2018-2019 USAP Field Season
Initiation of the Antarctic slope front in West Antarctica
Dr. Andrew F Thompson
Supporting Stations: RV/IB Nathaniel B. Palmer
The Antarctic Slope Front (ASF) is a persistent, V-shaped feature of the continental shelf and slope around much of Antarctica. It is a notable yet under-sampled component of Southern Ocean circulation. The ASF is a primary source region for the renewal of Antarctic surface water from below and also bottom water flow into the global deep ocean. There is considerable interest in understanding the exchanges and transformations of ASF ocean heat, gases, salt, nutrients, particulates, and carbon through exchanges with components of the high-latitude ocean, polar atmosphere, sea ice, and land ice. This project will conduct a survey of the frontal circulation along the continental shelf break and the major troughs of the Bellingshausen Sea using both ocean gliders and ship-based instruments.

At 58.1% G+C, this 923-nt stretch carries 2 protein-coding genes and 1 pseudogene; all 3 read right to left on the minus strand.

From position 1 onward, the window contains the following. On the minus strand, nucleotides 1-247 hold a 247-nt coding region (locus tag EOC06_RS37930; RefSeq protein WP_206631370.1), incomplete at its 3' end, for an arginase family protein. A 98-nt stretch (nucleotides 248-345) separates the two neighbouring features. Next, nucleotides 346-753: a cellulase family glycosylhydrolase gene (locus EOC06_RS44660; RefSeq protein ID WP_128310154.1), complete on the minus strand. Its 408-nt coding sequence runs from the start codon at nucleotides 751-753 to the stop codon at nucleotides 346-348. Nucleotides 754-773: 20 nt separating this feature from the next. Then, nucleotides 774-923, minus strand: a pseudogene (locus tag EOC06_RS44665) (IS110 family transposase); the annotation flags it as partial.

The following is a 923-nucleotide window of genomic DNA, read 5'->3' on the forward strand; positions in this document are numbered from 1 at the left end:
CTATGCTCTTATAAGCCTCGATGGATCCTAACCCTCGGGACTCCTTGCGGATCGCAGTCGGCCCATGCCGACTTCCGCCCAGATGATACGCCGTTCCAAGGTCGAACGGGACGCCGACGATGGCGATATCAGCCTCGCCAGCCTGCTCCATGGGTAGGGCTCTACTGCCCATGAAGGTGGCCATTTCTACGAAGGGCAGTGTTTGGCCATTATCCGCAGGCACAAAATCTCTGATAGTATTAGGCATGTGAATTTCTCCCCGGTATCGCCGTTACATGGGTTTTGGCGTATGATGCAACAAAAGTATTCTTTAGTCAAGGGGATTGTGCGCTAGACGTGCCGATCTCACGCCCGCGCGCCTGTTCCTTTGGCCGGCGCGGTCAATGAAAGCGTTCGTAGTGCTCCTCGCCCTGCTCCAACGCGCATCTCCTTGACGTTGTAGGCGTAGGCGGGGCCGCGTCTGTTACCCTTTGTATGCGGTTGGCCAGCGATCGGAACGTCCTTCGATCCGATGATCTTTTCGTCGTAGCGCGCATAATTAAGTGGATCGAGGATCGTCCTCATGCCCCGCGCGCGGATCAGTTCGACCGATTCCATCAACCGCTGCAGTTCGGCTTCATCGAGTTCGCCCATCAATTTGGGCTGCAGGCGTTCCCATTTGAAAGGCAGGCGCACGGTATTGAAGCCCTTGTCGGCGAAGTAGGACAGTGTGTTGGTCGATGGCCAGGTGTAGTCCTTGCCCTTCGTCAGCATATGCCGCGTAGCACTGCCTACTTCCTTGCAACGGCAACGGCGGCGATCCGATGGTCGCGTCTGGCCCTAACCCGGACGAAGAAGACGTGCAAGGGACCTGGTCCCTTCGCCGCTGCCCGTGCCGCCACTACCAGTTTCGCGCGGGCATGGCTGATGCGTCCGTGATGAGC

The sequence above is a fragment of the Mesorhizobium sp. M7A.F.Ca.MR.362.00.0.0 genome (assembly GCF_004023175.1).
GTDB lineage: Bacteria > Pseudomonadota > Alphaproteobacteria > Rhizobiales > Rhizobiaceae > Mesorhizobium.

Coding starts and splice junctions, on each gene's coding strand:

Field Season Overview
The team will sail to the Western Antarctic Peninsula (WAP) where they will deploy three gliders and collect high-resolution conductivity-temperature-depth (CTD) and lowered acoustic Doppler current profiler (ADCP) measurements to map the evolution of the ASF from the base of the WAP, across the Belgica Trough, to the border between the Bellingshausen and Amundsen Seas. The first glider will be deployed east of Latady Trough and fly west. The second glider will be deployed in the western Bellingshausen Sea and will travel east, eventually meeting up with the first glider. The gliders will survey the troughs for three months before transiting to Marguerite Trough for recovery by the British Antarctic Survey from Rothera Station.
Deploying Team Members